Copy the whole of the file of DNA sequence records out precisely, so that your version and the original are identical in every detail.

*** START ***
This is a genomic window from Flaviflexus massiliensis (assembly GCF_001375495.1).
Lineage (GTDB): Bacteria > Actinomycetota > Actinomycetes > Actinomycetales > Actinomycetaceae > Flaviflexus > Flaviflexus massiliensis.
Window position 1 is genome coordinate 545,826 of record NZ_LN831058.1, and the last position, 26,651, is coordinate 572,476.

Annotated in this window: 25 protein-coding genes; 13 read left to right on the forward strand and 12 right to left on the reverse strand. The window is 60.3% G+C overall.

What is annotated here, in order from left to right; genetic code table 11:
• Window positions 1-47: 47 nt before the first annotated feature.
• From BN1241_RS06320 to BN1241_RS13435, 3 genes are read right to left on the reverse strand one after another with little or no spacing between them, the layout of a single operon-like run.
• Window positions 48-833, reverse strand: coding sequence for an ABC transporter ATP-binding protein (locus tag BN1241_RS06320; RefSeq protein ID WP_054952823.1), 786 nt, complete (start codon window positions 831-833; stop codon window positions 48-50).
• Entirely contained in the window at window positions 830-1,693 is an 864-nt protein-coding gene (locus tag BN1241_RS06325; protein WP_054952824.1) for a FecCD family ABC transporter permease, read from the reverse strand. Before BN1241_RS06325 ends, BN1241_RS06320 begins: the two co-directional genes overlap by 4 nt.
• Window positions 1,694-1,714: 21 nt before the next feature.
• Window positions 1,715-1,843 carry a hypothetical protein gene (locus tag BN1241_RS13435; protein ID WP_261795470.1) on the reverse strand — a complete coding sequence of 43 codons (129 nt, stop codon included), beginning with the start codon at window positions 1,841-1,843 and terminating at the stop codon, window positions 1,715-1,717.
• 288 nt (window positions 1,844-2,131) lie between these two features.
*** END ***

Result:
This is a genomic window from Flaviflexus massiliensis (assembly GCF_001375495.1).
Lineage (GTDB): Bacteria > Actinomycetota > Actinomycetes > Actinomycetales > Actinomycetaceae > Flaviflexus > Flaviflexus massiliensis.
Window position 1 is genome coordinate 545,826 of record NZ_LN831058.1, and the last position, 26,651, is coordinate 572,476.

Annotated in this window: 25 protein-coding genes; 13 read left to right on the forward strand and 12 right to left on the reverse strand. The window is 60.3% G+C overall.

What is annotated here, in order from left to right; genetic code table 11:
• Window positions 1-47: 47 nt before the first annotated feature.
• From BN1241_RS06320 to BN1241_RS13435, 3 genes are read right to left on the reverse strand one after another with little or no spacing between them, the layout of a single operon-like run.
• Window positions 48-833, reverse strand: coding sequence for an ABC transporter ATP-binding protein (locus tag BN1241_RS06320; RefSeq protein ID WP_054952823.1), 786 nt, complete (start codon window positions 831-833; stop codon window positions 48-50).
• Entirely contained in the window at window positions 830-1,693 is an 864-nt protein-coding gene (locus tag BN1241_RS06325; protein WP_054952824.1) for a FecCD family ABC transporter permease, read from the reverse strand. Before BN1241_RS06325 ends, BN1241_RS06320 begins: the two co-directional genes overlap by 4 nt.
• Window positions 1,694-1,714: 21 nt before the next feature.
• Window positions 1,715-1,843 carry a hypothetical protein gene (locus tag BN1241_RS13435; protein ID WP_261795470.1) on the reverse strand — a complete coding sequence of 43 codons (129 nt, stop codon included), beginning with the start codon at window positions 1,841-1,843 and terminating at the stop codon, window positions 1,715-1,717.
• 288 nt (window positions 1,844-2,131) lie between these two features.